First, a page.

Archive for the ‘oil’ Category

PDVSA’s operational decline mirrors decline in employee benefits

The decline in employee benefits at Venezuela’s state owned PDVSA is the latest sign of the crisis being experienced by the country’s oil sector, which is under pressure from the drop in oil prices, declining output, industrial accidents, as well as by hyper- inflation suffered by the country.

Read the rest of this entry »

Bragging rights: So who is the world’s top oil producer?

Earlier this month, BP’s latest Statistical Review unintentionally reopened a debate into whether the US has regained the crown as the world’s top oil producer after decades of being out-gunned by Saudi Arabia and Russia.

Ostensibly a straight-forward measure of which country tops the leaderboard on oil output, BP’s widely-read yardstick has the US eclipsing both Saudi Arabia and Russia for the first time last year since 1975. Fueled by booming shale oil, BP said, US oil output hit 11.64 million b/d last year, a narrow but decisive margin over Saudi Arabia’s 11.51 million b/d.

The devil is in the detail, however, and BP’s numbers raise the long-standing and slippery issue of what actually counts as oil.

Read the rest of this entry »

Quantifying crude in Russia proves complicated: At the Wellhead

In this week’s Oilgram News column, At the Wellhead, Nadia Rodova digs beyond the scant information about Russian oil production and gives more clues about the true state of the industry there.

Read the rest of this entry »

Despite expectations, could the US put more crude into reserves?

The ongoing US oil boom has compelled some lawmakers and analysts to question the need to keep so much crude stockpiled and sparked speculation that a government sale of tens of millions of barrels could be imminent. But could new rationale for how much crude the US keeps in its Strategic Petroleum Reserve actually increase the amount of crude in the US stockpile?

Read the rest of this entry »

The evolution of a petroleum geologist after the Scopes Monkey Trial

If it hadn’t been for a famous trial 90 years ago next month, John Scopes might never have embarked on a 35-year career as a petroleum geologist.

But whatever Scopes’ track record was at finding oil and gas, history has kept mum — because his stamp on the world came not from hydrocarbons but as the defendant at the center of what became known as the “Scopes Monkey Trial” in Dayton, Tennessee that began July 10, 1925, and pitted the Bible against the theory of evolution and highlighted the science-versus-religion debate which flourishes to this day.

Read the rest of this entry »

US corn belt senators accuse government of setting biofuels mandate too low: Regulation and Environment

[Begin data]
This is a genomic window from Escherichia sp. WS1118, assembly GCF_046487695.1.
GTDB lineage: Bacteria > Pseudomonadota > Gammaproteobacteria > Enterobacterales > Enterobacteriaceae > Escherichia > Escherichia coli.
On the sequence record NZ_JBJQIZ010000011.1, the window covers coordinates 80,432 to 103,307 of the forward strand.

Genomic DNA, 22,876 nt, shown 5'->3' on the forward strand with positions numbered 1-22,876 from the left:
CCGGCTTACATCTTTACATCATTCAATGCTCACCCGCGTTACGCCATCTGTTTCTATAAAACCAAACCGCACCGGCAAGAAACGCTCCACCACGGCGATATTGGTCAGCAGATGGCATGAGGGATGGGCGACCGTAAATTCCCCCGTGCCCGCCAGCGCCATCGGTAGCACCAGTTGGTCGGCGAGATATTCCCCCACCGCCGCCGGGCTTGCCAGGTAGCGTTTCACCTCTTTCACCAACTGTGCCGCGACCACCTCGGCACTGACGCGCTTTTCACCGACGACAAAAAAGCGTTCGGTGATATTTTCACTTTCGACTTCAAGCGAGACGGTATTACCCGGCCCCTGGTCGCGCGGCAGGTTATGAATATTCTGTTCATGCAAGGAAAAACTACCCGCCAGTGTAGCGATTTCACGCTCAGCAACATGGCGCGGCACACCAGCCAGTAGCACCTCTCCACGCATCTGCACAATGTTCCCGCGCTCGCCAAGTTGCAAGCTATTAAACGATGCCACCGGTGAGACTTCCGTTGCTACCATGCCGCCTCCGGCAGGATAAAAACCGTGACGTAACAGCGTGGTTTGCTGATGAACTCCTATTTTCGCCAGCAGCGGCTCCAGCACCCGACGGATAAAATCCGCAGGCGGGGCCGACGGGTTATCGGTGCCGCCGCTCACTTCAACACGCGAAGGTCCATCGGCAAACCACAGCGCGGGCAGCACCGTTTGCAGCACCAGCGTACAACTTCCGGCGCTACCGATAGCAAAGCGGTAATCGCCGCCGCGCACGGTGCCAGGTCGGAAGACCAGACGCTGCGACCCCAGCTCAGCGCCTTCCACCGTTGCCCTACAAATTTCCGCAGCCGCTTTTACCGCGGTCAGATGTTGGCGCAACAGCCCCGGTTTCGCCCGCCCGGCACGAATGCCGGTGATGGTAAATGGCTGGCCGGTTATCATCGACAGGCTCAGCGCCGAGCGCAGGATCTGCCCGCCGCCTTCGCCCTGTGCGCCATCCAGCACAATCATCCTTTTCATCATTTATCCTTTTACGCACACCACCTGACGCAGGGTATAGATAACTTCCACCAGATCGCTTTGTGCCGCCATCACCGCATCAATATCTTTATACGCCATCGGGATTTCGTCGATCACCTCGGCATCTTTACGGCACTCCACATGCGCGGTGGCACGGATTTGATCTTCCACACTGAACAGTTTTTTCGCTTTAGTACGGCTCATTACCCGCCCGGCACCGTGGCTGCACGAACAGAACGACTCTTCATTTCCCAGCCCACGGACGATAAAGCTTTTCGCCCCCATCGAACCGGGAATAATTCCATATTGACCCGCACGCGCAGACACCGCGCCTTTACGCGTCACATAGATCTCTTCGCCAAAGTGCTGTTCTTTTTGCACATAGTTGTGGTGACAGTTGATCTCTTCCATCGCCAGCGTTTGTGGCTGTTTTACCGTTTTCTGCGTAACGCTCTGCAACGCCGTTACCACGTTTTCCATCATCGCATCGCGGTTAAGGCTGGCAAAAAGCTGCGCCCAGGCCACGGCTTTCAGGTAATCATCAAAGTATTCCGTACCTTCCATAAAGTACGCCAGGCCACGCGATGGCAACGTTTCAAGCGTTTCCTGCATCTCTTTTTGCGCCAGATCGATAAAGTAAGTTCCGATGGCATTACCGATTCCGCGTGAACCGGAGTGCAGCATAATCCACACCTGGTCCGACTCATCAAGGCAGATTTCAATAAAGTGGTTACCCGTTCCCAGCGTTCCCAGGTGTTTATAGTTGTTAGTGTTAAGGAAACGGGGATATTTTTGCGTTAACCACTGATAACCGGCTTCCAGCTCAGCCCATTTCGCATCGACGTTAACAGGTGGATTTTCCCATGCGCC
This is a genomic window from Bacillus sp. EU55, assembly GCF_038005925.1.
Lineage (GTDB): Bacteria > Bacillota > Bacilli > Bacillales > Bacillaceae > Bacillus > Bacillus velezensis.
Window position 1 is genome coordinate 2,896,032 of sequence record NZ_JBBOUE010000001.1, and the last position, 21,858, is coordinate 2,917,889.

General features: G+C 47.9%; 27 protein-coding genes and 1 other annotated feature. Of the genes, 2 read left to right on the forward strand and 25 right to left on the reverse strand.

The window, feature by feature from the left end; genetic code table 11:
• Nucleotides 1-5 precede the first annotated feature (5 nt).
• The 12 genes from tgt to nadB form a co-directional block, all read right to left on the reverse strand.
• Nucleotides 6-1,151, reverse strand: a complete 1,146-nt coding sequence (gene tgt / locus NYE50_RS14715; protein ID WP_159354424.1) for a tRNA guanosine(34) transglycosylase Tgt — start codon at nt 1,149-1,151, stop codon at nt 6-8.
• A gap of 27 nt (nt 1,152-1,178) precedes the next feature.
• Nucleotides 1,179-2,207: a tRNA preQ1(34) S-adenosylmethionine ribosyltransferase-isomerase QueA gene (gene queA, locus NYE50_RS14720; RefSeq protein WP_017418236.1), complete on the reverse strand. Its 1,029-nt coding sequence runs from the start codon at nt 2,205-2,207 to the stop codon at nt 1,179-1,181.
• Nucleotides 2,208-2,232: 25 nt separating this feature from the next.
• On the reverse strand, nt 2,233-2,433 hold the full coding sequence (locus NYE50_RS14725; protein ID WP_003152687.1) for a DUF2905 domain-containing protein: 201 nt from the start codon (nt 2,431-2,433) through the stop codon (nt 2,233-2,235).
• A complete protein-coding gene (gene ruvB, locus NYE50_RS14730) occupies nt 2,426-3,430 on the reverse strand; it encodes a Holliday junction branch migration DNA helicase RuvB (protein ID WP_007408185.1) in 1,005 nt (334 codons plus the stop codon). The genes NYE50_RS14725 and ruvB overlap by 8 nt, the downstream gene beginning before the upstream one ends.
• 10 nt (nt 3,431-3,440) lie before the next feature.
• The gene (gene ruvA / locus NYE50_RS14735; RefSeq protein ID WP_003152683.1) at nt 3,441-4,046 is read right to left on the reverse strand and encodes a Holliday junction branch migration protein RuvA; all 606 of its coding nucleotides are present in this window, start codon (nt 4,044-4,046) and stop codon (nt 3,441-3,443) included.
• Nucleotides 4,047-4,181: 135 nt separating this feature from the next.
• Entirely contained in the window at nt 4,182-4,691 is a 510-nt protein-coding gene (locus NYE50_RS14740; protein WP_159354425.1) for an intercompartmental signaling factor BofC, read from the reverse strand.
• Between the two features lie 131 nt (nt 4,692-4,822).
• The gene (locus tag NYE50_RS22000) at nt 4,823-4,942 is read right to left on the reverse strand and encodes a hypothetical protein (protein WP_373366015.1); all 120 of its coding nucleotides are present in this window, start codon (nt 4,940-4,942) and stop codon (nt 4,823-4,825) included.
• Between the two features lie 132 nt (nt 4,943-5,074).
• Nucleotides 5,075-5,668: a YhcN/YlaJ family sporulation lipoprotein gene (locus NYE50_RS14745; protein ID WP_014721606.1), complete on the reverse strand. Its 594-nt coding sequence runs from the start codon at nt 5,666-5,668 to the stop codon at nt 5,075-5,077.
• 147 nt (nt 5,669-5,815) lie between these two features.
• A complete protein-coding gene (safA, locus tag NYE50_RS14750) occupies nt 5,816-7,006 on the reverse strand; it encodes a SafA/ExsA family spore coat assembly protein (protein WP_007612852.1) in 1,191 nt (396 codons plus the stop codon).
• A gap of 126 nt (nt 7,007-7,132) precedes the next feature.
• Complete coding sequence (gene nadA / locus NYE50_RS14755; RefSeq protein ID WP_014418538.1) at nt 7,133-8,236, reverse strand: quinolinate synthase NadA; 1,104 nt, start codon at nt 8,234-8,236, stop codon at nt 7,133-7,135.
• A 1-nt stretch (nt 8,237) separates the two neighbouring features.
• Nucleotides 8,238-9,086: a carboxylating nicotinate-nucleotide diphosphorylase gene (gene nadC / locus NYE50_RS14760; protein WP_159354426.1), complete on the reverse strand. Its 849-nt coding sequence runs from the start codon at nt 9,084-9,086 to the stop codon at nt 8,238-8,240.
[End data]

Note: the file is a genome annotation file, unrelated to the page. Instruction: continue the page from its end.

The US Renewable Fuel Standard’s inevitable day in court got a preview airing the week ending June 19th, as Corn Belt senators — echoing complaints from their biofuel industry constituents — accused the Obama administration of illegally setting the 2014, 2015 and 2016 volumes below statutory levels.

Read the rest of this entry »

Oil demand is recovering, but are we susceptible to irrational exuberance?

The world seems to be using more oil now that it is 40% cheaper than a year ago and especially so in countries enjoying some economic growth momentum.

Depending on who you are listening to, the US, China, India and the Middle East are cited as the main drivers of demand growth in 2015, with consumption in Japan and the Eurozone improving from a low base last year, in line with their economic recovery.

Read the rest of this entry »

When oil production appears to be going south in the North Sea: Petrodollars

The North Sea is one of the old guard for oil production, and companies are trying hard to revive its former glory. Nick Coleman digs into the basin’s future in this week’s Oilgram News column, Petrodollars.

Read the rest of this entry »

OPEC says, ‘What, me worry?’ to the prospects of US crude exports

For all the attention and debate the US’ crude export restrictions get in Washington, there was barely any peep on the issue last week in Vienna – neither at OPEC’s semi-annual meeting there, nor at a pre-meeting OPEC seminar, where ministers from its 12 member nations gathered with major oil company CEOs and non-OPEC country officials to discuss global market conditions.

Read the rest of this entry »

North American oil production flush with increasing efficiencies: New Frontier

The US and Canada aren’t slowing oil production, as many predicted when it appeared oil prices were settling into a lower pattern for an extended time period. Efficiencies, which fostered the growth of tight oil production, have continued to protect margins, as Benjamin Morse and Starr Spencer explain in this week’s Oilgram News column, New Frontier.

Read the rest of this entry »